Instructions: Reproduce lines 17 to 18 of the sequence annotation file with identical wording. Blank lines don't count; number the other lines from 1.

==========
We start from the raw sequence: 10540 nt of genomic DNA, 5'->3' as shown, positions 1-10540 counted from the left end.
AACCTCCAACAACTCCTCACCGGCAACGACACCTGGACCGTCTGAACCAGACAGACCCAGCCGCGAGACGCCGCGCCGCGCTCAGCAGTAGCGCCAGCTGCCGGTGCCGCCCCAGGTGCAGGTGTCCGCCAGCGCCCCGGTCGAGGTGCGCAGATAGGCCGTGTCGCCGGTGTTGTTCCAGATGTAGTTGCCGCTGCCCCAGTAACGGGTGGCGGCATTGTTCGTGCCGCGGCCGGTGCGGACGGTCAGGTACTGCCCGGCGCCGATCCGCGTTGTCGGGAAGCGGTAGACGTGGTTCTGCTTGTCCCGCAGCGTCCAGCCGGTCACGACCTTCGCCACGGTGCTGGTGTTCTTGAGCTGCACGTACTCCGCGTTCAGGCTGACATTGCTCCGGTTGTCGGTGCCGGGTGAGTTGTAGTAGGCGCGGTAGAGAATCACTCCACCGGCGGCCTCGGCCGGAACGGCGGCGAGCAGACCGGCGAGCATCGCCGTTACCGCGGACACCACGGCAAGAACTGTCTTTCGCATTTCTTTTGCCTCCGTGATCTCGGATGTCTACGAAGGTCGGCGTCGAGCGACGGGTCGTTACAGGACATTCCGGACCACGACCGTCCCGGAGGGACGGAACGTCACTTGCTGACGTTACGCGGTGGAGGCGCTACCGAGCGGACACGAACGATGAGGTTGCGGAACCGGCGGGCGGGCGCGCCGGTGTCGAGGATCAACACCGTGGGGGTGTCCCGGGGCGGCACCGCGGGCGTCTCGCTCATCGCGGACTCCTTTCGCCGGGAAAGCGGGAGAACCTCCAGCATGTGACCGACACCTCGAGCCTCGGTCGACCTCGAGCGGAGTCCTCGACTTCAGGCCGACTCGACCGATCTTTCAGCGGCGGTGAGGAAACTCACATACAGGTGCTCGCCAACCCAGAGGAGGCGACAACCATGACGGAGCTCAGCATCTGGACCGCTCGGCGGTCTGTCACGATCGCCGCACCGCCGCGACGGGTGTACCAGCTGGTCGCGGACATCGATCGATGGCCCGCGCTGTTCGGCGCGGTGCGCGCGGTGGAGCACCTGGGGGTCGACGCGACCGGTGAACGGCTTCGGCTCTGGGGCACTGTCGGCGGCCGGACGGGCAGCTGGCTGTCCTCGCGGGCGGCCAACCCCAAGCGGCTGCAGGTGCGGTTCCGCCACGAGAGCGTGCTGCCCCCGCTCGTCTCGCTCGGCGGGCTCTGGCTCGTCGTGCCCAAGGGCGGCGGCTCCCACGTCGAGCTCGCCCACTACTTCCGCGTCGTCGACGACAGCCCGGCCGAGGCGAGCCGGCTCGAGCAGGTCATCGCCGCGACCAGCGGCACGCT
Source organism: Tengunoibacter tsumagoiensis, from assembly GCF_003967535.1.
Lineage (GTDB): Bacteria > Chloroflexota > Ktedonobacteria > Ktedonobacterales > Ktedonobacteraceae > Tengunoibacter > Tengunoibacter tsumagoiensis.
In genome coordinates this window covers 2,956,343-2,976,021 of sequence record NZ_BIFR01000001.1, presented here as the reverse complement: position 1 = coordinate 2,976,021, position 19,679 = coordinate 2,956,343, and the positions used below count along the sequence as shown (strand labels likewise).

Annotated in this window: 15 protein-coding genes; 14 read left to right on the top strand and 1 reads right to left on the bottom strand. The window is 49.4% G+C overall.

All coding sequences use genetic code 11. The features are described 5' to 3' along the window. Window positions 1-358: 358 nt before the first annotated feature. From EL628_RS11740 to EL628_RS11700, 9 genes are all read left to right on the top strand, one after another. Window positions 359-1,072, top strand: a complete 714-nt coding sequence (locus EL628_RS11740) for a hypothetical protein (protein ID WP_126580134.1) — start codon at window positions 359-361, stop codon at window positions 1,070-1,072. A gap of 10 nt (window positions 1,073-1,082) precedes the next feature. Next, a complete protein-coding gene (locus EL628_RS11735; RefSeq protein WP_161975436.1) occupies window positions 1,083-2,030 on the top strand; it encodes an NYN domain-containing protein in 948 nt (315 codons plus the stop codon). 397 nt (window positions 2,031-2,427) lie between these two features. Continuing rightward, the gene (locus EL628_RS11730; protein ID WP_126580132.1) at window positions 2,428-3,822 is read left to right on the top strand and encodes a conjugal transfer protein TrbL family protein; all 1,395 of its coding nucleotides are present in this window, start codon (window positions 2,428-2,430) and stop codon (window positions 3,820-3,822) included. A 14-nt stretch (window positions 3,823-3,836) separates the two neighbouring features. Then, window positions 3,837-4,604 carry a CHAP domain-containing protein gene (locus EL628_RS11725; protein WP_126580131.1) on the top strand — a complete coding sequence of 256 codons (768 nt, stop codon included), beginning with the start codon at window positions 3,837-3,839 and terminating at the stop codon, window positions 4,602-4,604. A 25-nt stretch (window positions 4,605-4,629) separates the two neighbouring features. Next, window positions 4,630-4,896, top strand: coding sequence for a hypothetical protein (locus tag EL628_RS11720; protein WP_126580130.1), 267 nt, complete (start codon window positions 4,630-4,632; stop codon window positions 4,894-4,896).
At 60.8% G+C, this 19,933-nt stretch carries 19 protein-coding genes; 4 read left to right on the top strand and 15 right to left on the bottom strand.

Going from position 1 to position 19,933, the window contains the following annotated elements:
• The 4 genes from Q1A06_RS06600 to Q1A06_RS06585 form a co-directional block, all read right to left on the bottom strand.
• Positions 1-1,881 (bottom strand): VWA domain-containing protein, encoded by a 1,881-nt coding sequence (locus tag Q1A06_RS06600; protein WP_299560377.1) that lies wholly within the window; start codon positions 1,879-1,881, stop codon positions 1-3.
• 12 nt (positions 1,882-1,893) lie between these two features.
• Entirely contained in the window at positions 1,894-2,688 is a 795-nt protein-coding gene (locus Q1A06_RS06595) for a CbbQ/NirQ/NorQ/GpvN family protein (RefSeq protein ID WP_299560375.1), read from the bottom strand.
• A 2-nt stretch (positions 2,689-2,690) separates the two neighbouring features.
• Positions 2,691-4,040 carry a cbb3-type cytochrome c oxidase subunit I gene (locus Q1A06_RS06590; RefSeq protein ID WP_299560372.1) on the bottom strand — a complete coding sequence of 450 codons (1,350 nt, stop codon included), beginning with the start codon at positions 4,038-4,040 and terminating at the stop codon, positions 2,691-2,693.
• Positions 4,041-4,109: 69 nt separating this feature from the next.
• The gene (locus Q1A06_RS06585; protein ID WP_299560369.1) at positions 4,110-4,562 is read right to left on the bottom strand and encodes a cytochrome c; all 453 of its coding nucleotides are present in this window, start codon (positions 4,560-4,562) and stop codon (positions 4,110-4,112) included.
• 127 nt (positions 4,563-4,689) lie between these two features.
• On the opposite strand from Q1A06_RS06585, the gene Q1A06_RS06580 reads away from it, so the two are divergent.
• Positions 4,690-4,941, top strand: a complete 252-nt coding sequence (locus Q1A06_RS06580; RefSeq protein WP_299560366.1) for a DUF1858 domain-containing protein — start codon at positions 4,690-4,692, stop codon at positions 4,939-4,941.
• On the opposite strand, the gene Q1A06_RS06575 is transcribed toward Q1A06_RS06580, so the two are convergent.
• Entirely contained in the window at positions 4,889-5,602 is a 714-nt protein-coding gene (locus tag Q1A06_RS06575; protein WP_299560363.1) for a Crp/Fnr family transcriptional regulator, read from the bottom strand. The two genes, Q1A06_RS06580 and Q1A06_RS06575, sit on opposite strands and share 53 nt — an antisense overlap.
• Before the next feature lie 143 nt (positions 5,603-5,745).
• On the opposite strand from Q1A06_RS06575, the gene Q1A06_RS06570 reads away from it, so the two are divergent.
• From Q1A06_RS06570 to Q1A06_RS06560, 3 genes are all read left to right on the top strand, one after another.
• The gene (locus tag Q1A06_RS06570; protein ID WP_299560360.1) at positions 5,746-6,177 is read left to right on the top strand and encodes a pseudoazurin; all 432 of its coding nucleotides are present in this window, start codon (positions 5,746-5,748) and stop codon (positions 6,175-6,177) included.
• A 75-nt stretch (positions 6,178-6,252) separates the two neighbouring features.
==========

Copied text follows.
• The gene (locus Q1A06_RS06585; protein ID WP_299560369.1) at positions 4,110-4,562 is read right to left on the bottom strand and encodes a cytochrome c; all 453 of its coding nucleotides are present in this window, start codon (positions 4,560-4,562) and stop codon (positions 4,110-4,112) included.
• 127 nt (positions 4,563-4,689) lie between these two features.